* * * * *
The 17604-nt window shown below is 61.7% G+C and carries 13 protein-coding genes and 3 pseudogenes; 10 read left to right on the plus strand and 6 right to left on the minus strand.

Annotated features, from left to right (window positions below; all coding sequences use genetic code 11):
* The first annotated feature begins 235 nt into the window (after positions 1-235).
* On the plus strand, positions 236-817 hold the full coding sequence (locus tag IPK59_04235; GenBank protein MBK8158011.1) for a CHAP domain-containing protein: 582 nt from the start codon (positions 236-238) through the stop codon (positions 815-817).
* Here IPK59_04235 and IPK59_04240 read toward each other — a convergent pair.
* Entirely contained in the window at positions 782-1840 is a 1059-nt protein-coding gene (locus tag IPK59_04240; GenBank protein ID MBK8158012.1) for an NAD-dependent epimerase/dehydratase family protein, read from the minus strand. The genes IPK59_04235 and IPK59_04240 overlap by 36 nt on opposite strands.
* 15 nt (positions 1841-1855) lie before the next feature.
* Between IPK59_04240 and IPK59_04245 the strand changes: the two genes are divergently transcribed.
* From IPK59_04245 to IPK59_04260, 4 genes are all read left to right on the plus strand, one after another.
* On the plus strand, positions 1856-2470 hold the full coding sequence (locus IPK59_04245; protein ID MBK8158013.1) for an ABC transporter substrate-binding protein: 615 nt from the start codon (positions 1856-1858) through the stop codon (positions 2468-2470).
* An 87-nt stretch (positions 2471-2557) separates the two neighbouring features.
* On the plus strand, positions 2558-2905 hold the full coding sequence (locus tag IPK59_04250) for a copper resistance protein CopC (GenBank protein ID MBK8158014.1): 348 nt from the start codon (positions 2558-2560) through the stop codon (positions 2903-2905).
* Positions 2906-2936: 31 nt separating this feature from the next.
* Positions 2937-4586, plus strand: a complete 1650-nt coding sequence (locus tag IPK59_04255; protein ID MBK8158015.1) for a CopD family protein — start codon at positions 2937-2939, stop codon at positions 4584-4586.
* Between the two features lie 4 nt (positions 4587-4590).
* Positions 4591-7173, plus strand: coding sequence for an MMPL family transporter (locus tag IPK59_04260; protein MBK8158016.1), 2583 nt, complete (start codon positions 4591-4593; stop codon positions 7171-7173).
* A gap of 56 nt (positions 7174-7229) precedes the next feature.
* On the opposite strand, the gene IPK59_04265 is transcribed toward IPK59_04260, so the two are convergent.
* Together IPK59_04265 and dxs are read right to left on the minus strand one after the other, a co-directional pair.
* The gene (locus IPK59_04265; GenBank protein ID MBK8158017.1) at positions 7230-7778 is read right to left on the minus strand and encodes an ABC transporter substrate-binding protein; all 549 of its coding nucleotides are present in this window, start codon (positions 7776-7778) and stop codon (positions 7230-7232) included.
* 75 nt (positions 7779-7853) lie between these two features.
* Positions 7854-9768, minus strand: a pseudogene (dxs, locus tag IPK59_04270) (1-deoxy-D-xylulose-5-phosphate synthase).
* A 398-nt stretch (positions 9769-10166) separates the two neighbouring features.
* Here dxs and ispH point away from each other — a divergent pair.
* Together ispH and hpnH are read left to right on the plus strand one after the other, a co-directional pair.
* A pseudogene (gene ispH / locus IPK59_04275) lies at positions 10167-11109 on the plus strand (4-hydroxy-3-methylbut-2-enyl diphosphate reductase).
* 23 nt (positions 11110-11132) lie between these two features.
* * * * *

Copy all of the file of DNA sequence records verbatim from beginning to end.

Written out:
The 17604-nt window shown below is 61.7% G+C and carries 13 protein-coding genes and 3 pseudogenes; 10 read left to right on the plus strand and 6 right to left on the minus strand.

Annotated features, from left to right (window positions below; all coding sequences use genetic code 11):
* The first annotated feature begins 235 nt into the window (after positions 1-235).
* On the plus strand, positions 236-817 hold the full coding sequence (locus tag IPK59_04235; GenBank protein MBK8158011.1) for a CHAP domain-containing protein: 582 nt from the start codon (positions 236-238) through the stop codon (positions 815-817).
* Here IPK59_04235 and IPK59_04240 read toward each other — a convergent pair.
* Entirely contained in the window at positions 782-1840 is a 1059-nt protein-coding gene (locus tag IPK59_04240; GenBank protein ID MBK8158012.1) for an NAD-dependent epimerase/dehydratase family protein, read from the minus strand. The genes IPK59_04235 and IPK59_04240 overlap by 36 nt on opposite strands.
* 15 nt (positions 1841-1855) lie before the next feature.
* Between IPK59_04240 and IPK59_04245 the strand changes: the two genes are divergently transcribed.
* From IPK59_04245 to IPK59_04260, 4 genes are all read left to right on the plus strand, one after another.
* On the plus strand, positions 1856-2470 hold the full coding sequence (locus IPK59_04245; protein ID MBK8158013.1) for an ABC transporter substrate-binding protein: 615 nt from the start codon (positions 1856-1858) through the stop codon (positions 2468-2470).
* An 87-nt stretch (positions 2471-2557) separates the two neighbouring features.
* On the plus strand, positions 2558-2905 hold the full coding sequence (locus tag IPK59_04250) for a copper resistance protein CopC (GenBank protein ID MBK8158014.1): 348 nt from the start codon (positions 2558-2560) through the stop codon (positions 2903-2905).
* Positions 2906-2936: 31 nt separating this feature from the next.
* Positions 2937-4586, plus strand: a complete 1650-nt coding sequence (locus tag IPK59_04255; protein ID MBK8158015.1) for a CopD family protein — start codon at positions 2937-2939, stop codon at positions 4584-4586.
* Between the two features lie 4 nt (positions 4587-4590).
* Positions 4591-7173, plus strand: coding sequence for an MMPL family transporter (locus tag IPK59_04260; protein MBK8158016.1), 2583 nt, complete (start codon positions 4591-4593; stop codon positions 7171-7173).
* A gap of 56 nt (positions 7174-7229) precedes the next feature.
* On the opposite strand, the gene IPK59_04265 is transcribed toward IPK59_04260, so the two are convergent.
* Together IPK59_04265 and dxs are read right to left on the minus strand one after the other, a co-directional pair.
* The gene (locus IPK59_04265; GenBank protein ID MBK8158017.1) at positions 7230-7778 is read right to left on the minus strand and encodes an ABC transporter substrate-binding protein; all 549 of its coding nucleotides are present in this window, start codon (positions 7776-7778) and stop codon (positions 7230-7232) included.
* 75 nt (positions 7779-7853) lie between these two features.
* Positions 7854-9768, minus strand: a pseudogene (dxs, locus tag IPK59_04270) (1-deoxy-D-xylulose-5-phosphate synthase).
* A 398-nt stretch (positions 9769-10166) separates the two neighbouring features.
* Here dxs and ispH point away from each other — a divergent pair.
* Together ispH and hpnH are read left to right on the plus strand one after the other, a co-directional pair.
* A pseudogene (gene ispH / locus IPK59_04275) lies at positions 10167-11109 on the plus strand (4-hydroxy-3-methylbut-2-enyl diphosphate reductase).
* 23 nt (positions 11110-11132) lie between these two features.